By Stuart Chapman
Home education has flourished in Australia from the 1970s to the present, despite periodic legislative battles in all six states and two territories. Australian Christian Home Schooling (ACHS) is the largest homeschooling organisation in Australia and has over 30 years experience providing home schooling support and expertise to families throughout the South Pacific region. AHCS manager Stuart Chapman provides a glimpse into the state of homeschooling in the land down under.
As of November 2011, the number of students registered for home schooling in Australia was 10,121. This includes 891 students in South Australia (SA) who were exempted from school attendance. In SA there is no provision for home schooling in the Education Act and exemption is the mechanism by which children can be taught at home.
Victoria is the state where registration is easiest and only requires notification and a signed affidavit that a child is being instructed in the eight learning areas as prescribed by the state government.
All other states require a visit from a government representative, usually called a moderator. These visits vary from state to state in terms of expectations and compliance requirements. It is extremely rare that conflicts are resolved in court.
Parents are also required to submit a program for each child, mapping their program to the state curriculum. This can be a daunting task, especially for parents who are just starting home schooling. In order of popularity, the most used methods for home schooling in Australia are the eclectic approach, followed by natural learning, and then those who use a whole curriculum package.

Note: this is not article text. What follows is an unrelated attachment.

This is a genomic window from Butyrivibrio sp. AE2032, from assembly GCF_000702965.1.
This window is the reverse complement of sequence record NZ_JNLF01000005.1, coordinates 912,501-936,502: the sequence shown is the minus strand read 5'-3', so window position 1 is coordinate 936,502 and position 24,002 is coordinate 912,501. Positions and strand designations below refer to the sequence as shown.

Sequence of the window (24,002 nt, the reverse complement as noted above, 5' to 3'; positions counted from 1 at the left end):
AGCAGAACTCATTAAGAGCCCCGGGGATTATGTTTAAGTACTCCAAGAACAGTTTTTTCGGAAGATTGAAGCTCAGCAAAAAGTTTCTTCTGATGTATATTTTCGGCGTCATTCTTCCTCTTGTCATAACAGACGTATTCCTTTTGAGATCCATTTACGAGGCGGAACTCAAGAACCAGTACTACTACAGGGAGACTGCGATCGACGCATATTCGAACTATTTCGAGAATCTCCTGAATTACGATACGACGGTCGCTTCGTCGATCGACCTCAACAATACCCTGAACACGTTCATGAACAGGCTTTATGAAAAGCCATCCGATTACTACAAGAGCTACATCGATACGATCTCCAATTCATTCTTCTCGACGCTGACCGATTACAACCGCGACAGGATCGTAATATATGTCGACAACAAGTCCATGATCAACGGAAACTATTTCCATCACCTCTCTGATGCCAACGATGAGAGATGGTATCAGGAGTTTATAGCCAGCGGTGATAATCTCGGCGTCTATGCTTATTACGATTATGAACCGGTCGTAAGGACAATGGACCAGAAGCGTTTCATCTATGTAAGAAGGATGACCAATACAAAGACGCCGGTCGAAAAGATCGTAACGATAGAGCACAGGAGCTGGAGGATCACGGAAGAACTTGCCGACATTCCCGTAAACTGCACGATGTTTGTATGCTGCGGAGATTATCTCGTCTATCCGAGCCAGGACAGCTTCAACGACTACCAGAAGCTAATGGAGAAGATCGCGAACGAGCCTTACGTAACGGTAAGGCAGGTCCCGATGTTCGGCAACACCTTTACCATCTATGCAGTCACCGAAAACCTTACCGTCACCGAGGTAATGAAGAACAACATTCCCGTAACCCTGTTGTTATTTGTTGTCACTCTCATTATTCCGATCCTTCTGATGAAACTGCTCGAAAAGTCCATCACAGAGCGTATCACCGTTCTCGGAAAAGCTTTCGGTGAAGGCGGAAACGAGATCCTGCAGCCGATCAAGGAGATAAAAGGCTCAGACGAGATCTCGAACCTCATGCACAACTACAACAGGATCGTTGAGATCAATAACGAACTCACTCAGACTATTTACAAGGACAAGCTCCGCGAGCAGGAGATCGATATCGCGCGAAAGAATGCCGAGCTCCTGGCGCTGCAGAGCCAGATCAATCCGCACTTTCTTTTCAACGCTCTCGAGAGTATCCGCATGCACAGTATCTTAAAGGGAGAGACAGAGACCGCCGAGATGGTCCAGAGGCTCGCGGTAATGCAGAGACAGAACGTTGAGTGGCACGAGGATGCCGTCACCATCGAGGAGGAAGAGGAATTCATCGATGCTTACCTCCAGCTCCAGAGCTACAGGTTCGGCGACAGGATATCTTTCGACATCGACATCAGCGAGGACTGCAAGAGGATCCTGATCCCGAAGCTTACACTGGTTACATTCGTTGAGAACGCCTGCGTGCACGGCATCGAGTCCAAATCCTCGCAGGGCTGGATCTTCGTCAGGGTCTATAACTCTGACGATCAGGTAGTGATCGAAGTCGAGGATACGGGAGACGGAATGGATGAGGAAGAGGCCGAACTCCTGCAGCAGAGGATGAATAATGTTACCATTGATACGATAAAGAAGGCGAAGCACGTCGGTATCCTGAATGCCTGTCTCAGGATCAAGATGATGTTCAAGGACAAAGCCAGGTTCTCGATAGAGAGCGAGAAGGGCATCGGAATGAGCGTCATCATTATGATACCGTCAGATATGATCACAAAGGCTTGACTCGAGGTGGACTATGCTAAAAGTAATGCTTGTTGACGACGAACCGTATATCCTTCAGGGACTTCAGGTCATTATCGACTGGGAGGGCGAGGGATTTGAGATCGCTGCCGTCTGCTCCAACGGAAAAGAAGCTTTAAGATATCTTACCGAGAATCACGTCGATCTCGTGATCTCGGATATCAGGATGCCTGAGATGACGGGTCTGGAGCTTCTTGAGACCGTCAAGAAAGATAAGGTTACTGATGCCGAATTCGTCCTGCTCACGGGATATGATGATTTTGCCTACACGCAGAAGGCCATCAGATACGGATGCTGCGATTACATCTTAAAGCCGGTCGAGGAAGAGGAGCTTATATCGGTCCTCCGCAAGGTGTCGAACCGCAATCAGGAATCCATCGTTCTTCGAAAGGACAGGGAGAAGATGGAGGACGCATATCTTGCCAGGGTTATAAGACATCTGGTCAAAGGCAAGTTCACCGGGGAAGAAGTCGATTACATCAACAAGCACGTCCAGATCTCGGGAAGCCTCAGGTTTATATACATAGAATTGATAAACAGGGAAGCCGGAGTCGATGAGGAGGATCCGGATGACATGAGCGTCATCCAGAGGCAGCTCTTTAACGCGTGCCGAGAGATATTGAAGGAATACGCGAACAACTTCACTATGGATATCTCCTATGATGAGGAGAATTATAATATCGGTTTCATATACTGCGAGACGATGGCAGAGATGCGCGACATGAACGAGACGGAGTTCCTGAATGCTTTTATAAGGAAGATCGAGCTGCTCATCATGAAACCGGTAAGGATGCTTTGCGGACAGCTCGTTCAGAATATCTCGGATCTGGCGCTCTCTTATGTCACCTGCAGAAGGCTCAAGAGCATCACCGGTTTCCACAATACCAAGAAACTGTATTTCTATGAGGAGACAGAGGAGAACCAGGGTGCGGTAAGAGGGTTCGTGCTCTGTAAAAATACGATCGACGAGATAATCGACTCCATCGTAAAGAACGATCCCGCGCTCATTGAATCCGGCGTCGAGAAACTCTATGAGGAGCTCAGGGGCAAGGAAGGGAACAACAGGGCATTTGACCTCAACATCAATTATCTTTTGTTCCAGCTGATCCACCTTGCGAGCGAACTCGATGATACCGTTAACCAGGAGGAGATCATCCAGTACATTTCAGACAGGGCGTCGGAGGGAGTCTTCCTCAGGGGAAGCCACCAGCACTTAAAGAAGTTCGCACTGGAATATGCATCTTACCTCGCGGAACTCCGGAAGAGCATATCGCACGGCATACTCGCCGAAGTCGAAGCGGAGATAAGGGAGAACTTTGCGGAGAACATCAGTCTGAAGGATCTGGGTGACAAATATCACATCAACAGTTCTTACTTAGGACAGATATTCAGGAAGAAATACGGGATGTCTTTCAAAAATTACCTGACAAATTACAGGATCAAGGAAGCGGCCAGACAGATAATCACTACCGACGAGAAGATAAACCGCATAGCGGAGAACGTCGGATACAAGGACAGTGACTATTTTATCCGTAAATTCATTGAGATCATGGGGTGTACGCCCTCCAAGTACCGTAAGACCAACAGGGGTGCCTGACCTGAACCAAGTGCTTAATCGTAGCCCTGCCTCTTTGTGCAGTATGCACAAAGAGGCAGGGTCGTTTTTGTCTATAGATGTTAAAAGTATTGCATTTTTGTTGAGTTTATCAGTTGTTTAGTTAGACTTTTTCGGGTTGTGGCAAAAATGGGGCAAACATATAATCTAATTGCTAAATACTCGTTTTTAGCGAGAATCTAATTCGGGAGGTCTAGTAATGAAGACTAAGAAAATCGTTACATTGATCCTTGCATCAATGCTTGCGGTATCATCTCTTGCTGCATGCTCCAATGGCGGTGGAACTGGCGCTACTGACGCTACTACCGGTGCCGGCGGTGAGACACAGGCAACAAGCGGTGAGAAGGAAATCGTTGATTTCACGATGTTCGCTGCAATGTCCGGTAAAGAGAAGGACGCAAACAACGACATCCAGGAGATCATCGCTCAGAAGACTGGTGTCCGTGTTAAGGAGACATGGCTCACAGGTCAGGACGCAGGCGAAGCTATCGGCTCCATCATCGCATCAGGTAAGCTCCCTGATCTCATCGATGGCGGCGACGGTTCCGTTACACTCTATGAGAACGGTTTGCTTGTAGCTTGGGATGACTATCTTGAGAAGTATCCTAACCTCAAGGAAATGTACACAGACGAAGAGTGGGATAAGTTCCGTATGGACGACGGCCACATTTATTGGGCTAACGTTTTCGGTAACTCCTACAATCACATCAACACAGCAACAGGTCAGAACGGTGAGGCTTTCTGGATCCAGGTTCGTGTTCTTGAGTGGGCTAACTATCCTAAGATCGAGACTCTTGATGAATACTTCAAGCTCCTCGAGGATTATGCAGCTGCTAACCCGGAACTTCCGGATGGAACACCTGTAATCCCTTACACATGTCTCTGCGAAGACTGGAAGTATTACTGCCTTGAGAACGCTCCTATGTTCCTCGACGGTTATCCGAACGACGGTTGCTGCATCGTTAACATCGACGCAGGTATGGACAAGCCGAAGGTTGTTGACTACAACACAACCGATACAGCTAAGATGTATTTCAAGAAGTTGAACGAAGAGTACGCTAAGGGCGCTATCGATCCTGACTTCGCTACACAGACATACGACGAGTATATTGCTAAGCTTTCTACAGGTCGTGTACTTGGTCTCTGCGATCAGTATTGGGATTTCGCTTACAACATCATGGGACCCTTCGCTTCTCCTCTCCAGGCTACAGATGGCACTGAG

The ratio of home-educated students to school students varies considerably between Australian states as can be seen in the table below:
|Number of registered students||Ratio of homeschooled children per 1000 school-aged children|
|Australian Capital Territory||136||1.9|
|New South Wales||2,443||1.6|
|South Australia||891 (exempt)||2.7|
In Australia the term “under the radar” is commonly used to refer to families who choose not be registered. The number of children who are unregistered is impossible to determine but estimates range from an extra 5,000 to 15,000 students.
Another 4,000 students are educated at home through non-government distance education. Many of these families would consider themselves to homeschoolers even though the school is directing their curriculum. Parents who choose distance education do not have moderator visits or any reporting requirements. This is an area of rapid growth in Australia. One of the major reasons that families choose to send their children back to school is financial. The average price for an Australian home is around $500,000 USD, which usually requires a dual income to pay the mortgage.
Home schooling families are by definition single income and most choose to rent rather than buy as they see it is more important to invest in their children’s education and character than in buildings.
There are home schooling support groups in all capital cities but isolation is still an issue in rural communities.
Overall, home schooling is gradually becoming more accepted by both the community in Australia and by tertiary education institutions, as the number of students who have achieved success at university or in the workplace increases.
From the Smiths:
Updated 30 January 2012: Life for Those Left Behind (Craig Smith’s Health) page 6 click here
Needing help for your home schooling journey:
Here are a couple of links to get you started home schooling: